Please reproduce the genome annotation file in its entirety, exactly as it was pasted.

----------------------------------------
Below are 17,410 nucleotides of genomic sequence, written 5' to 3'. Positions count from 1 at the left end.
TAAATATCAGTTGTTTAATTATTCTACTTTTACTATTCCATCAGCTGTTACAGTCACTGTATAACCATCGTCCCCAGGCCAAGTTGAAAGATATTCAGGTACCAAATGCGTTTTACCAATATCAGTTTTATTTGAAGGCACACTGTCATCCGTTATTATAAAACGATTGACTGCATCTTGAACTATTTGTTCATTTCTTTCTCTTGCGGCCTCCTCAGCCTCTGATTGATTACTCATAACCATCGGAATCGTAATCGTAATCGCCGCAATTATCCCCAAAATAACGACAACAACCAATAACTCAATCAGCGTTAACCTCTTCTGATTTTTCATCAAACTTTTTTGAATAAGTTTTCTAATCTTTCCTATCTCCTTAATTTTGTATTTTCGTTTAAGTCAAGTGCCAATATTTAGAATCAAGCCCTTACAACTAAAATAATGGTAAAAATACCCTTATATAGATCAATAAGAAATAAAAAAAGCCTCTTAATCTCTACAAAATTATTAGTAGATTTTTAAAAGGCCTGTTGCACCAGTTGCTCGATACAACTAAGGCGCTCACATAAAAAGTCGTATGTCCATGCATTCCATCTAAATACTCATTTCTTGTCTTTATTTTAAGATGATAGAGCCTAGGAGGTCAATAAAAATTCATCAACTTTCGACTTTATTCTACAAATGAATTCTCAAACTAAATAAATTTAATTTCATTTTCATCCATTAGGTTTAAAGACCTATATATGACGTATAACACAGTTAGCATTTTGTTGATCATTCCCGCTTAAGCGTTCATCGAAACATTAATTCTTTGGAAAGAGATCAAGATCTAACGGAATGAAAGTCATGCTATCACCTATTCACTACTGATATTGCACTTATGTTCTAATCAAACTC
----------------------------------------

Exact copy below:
Below are 17,410 nucleotides of genomic sequence, written 5' to 3'. Positions count from 1 at the left end.
TAAATATCAGTTGTTTAATTATTCTACTTTTACTATTCCATCAGCTGTTACAGTCACTGTATAACCATCGTCCCCAGGCCAAGTTGAAAGATATTCAGGTACCAAATGCGTTTTACCAATATCAGTTTTATTTGAAGGCACACTGTCATCCGTTATTATAAAACGATTGACTGCATCTTGAACTATTTGTTCATTTCTTTCTCTTGCGGCCTCCTCAGCCTCTGATTGATTACTCATAACCATCGGAATCGTAATCGTAATCGCCGCAATTATCCCCAAAATAACGACAACAACCAATAACTCAATCAGCGTTAACCTCTTCTGATTTTTCATCAAACTTTTTTGAATAAGTTTTCTAATCTTTCCTATCTCCTTAATTTTGTATTTTCGTTTAAGTCAAGTGCCAATATTTAGAATCAAGCCCTTACAACTAAAATAATGGTAAAAATACCCTTATATAGATCAATAAGAAATAAAAAAAGCCTCTTAATCTCTACAAAATTATTAGTAGATTTTTAAAAGGCCTGTTGCACCAGTTGCTCGATACAACTAAGGCGCTCACATAAAAAGTCGTATGTCCATGCATTCCATCTAAATACTCATTTCTTGTCTTTATTTTAAGATGATAGAGCCTAGGAGGTCAATAAAAATTCATCAACTTTCGACTTTATTCTACAAATGAATTCTCAAACTAAATAAATTTAATTTCATTTTCATCCATTAGGTTTAAAGACCTATATATGACGTATAACACAGTTAGCATTTTGTTGATCATTCCCGCTTAAGCGTTCATCGAAACATTAATTCTTTGGAAAGAGATCAAGATCTAACGGAATGAAAGTCATGCTATCACCTATTCACTACTGATATTGCACTTATGTTCTAATCAAACTC